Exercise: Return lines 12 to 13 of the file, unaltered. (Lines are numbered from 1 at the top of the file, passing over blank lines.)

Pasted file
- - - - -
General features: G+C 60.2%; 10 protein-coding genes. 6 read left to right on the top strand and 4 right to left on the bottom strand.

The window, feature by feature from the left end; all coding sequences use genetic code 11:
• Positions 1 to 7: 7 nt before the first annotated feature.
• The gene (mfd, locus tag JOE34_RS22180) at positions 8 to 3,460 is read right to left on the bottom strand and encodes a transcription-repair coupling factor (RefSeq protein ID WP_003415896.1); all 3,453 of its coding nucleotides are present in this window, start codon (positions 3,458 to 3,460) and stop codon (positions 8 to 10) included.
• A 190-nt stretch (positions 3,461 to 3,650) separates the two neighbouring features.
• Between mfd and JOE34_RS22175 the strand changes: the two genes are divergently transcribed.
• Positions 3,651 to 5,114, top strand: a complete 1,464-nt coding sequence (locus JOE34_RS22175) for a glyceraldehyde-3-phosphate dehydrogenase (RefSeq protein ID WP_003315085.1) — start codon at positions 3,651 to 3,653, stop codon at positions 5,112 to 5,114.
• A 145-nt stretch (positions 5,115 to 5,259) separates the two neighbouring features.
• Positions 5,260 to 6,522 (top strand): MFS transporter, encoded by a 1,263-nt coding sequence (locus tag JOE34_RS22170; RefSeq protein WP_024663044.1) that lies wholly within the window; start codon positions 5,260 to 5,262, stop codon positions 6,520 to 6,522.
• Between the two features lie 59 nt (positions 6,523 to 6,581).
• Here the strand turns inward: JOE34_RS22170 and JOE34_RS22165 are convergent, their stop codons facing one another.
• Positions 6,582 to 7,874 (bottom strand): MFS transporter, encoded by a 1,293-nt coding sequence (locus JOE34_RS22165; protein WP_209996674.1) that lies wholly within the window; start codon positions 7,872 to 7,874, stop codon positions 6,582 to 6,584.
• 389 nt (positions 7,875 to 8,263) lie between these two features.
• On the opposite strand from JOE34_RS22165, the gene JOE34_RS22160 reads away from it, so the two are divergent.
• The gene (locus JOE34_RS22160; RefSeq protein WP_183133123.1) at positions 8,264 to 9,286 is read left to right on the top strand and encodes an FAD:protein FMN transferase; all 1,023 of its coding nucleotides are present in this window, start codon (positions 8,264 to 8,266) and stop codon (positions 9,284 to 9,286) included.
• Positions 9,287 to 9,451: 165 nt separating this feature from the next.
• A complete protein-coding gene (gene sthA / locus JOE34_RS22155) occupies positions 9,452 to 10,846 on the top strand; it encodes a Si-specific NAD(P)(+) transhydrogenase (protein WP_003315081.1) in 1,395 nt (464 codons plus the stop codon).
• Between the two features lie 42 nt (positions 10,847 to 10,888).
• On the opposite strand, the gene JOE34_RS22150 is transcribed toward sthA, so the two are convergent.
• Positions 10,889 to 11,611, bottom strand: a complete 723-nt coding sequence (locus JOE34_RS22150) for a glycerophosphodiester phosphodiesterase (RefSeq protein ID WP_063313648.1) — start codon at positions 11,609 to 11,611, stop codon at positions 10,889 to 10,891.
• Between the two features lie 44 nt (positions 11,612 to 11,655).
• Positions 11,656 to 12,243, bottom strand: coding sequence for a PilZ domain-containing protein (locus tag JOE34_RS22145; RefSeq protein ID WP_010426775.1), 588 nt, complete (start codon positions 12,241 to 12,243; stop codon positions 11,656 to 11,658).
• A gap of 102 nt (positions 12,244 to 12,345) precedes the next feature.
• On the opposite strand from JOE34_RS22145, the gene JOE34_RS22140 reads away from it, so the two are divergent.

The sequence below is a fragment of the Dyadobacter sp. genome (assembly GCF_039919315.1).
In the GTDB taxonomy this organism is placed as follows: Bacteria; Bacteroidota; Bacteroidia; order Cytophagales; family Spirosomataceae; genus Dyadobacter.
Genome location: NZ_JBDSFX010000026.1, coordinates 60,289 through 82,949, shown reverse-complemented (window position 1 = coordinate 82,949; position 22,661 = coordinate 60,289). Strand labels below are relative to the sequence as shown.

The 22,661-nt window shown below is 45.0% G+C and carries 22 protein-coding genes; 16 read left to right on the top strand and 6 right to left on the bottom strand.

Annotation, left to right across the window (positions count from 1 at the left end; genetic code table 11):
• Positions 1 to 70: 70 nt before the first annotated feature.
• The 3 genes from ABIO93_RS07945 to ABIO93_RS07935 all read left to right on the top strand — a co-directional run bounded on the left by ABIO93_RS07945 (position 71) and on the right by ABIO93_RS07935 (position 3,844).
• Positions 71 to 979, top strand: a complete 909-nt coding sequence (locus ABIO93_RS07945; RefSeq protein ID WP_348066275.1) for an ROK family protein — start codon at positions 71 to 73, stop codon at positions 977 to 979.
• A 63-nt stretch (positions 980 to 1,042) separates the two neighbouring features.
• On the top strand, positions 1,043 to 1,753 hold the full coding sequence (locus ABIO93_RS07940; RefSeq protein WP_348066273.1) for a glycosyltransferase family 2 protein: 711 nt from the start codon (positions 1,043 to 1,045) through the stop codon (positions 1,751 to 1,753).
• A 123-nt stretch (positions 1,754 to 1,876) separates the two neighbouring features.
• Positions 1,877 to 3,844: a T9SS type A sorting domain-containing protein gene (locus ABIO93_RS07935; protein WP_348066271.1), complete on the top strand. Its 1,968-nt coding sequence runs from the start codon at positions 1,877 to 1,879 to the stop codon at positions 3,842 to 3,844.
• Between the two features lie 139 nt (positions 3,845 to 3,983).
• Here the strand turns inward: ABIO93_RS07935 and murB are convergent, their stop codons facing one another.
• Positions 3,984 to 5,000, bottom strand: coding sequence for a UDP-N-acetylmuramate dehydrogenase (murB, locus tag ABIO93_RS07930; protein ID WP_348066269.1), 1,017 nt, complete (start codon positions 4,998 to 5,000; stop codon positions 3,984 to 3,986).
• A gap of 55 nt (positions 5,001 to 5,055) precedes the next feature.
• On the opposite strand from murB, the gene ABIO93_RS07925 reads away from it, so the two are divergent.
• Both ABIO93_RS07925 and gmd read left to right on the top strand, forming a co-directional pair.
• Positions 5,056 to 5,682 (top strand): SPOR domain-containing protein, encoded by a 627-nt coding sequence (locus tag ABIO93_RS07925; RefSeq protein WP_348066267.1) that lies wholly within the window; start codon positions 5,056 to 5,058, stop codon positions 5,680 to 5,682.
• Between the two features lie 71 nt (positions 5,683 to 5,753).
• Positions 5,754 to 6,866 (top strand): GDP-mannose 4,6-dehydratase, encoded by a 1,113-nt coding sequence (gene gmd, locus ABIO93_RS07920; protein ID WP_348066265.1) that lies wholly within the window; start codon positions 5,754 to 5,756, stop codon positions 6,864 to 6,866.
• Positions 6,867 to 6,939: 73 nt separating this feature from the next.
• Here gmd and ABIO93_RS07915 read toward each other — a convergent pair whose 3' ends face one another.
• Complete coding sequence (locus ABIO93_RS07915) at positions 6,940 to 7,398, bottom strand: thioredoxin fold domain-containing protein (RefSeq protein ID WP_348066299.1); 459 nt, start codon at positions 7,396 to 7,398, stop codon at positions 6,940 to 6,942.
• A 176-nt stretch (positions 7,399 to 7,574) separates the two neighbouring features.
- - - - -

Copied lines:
• Positions 6,582 to 7,874 (bottom strand): MFS transporter, encoded by a 1,293-nt coding sequence (locus JOE34_RS22165; protein WP_209996674.1) that lies wholly within the window; start codon positions 7,872 to 7,874, stop codon positions 6,582 to 6,584.
• 389 nt (positions 7,875 to 8,263) lie between these two features.